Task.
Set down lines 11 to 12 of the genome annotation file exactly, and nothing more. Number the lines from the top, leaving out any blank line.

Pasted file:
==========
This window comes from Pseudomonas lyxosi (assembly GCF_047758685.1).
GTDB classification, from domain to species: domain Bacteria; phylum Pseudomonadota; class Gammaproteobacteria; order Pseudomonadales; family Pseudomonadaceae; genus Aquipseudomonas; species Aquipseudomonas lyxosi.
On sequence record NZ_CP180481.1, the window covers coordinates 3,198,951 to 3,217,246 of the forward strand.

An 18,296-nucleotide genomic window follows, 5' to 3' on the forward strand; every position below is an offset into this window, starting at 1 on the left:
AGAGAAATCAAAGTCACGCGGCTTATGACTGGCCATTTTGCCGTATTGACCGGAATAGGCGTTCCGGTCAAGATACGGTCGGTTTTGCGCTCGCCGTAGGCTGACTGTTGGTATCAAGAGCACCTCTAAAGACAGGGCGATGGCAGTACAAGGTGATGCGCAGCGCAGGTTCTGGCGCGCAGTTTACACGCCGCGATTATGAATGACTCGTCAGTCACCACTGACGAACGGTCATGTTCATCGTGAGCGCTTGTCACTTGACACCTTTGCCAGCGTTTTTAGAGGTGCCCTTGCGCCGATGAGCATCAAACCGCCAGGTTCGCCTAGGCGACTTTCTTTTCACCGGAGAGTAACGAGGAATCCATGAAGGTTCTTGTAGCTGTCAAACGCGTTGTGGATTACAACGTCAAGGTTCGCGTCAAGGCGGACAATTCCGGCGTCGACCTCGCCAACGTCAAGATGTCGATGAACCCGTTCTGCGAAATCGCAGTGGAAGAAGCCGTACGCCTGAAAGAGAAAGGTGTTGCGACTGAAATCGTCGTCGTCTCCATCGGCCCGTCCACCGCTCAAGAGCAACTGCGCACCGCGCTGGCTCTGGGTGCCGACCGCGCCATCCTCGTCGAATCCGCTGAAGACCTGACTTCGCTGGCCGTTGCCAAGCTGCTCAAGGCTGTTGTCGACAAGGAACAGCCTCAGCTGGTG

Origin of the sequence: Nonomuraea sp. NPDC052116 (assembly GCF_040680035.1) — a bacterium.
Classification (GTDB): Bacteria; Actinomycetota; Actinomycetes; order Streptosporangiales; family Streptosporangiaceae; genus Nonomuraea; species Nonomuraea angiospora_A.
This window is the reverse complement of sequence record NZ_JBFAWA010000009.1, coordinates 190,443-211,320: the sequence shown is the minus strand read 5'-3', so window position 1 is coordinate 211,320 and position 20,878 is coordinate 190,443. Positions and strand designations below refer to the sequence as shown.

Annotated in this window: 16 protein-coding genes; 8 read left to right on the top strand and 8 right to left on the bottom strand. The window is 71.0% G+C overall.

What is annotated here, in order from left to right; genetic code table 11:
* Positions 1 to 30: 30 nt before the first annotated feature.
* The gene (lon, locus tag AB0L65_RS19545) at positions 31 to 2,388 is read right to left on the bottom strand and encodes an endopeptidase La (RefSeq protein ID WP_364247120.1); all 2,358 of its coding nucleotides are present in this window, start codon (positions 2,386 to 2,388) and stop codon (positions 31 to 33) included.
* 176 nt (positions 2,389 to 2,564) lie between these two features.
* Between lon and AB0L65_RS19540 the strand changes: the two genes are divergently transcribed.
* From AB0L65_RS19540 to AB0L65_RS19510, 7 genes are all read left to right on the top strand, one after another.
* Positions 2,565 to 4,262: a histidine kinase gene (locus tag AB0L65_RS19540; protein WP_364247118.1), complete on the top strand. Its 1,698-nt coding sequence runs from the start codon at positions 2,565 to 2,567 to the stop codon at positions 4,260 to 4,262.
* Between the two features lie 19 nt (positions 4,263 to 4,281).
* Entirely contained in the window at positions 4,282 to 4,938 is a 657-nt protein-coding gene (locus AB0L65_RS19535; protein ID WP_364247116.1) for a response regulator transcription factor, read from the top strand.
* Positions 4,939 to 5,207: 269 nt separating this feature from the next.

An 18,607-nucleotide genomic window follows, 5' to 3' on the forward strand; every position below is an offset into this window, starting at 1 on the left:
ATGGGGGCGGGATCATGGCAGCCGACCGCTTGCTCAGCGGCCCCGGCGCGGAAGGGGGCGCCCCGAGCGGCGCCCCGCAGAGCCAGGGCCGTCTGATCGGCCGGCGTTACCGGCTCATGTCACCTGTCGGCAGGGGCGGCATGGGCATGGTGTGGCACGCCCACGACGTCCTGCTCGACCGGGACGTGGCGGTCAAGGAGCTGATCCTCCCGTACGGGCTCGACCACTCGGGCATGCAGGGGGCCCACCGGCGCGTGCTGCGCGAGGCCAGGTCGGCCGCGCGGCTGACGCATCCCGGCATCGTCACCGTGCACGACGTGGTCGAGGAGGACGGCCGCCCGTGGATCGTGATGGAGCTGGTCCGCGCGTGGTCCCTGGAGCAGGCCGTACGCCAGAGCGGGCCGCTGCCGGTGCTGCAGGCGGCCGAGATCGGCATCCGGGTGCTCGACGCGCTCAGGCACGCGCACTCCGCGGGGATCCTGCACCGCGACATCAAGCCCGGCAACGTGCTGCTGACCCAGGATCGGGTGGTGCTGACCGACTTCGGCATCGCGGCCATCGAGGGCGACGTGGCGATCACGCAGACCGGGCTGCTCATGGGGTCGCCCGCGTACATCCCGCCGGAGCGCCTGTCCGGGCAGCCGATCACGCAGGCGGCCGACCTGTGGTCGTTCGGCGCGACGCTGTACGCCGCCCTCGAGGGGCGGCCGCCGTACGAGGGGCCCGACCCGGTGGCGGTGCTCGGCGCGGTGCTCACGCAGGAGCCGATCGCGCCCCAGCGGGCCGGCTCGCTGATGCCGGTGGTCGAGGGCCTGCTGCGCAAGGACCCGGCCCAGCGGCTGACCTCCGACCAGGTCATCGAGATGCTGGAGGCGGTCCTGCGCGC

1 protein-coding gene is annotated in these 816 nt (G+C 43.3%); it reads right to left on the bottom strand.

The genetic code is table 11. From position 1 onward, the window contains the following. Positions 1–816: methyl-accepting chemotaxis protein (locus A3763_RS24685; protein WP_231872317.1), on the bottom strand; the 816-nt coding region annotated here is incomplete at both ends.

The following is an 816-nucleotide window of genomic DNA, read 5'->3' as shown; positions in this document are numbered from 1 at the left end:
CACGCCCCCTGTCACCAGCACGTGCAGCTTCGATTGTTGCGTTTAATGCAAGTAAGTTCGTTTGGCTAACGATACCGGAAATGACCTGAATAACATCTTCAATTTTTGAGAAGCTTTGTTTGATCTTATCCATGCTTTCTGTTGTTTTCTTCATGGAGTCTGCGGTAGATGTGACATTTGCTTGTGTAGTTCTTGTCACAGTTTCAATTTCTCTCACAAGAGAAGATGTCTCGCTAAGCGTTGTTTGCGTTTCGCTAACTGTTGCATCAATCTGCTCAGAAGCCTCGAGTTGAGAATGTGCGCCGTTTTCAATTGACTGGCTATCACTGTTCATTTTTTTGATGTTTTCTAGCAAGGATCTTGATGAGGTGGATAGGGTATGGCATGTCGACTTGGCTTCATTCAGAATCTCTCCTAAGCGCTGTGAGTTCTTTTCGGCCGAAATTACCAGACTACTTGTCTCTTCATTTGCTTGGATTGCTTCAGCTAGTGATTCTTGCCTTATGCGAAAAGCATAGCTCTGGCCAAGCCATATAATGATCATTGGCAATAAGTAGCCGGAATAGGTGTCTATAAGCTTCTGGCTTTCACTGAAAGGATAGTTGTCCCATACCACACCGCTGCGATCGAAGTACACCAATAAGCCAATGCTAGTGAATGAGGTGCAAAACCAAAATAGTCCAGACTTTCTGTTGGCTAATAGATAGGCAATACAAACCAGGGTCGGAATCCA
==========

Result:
* Positions 1 to 30: 30 nt before the first annotated feature.
* The gene (lon, locus tag AB0L65_RS19545) at positions 31 to 2,388 is read right to left on the bottom strand and encodes an endopeptidase La (RefSeq protein ID WP_364247120.1); all 2,358 of its coding nucleotides are present in this window, start codon (positions 2,386 to 2,388) and stop codon (positions 31 to 33) included.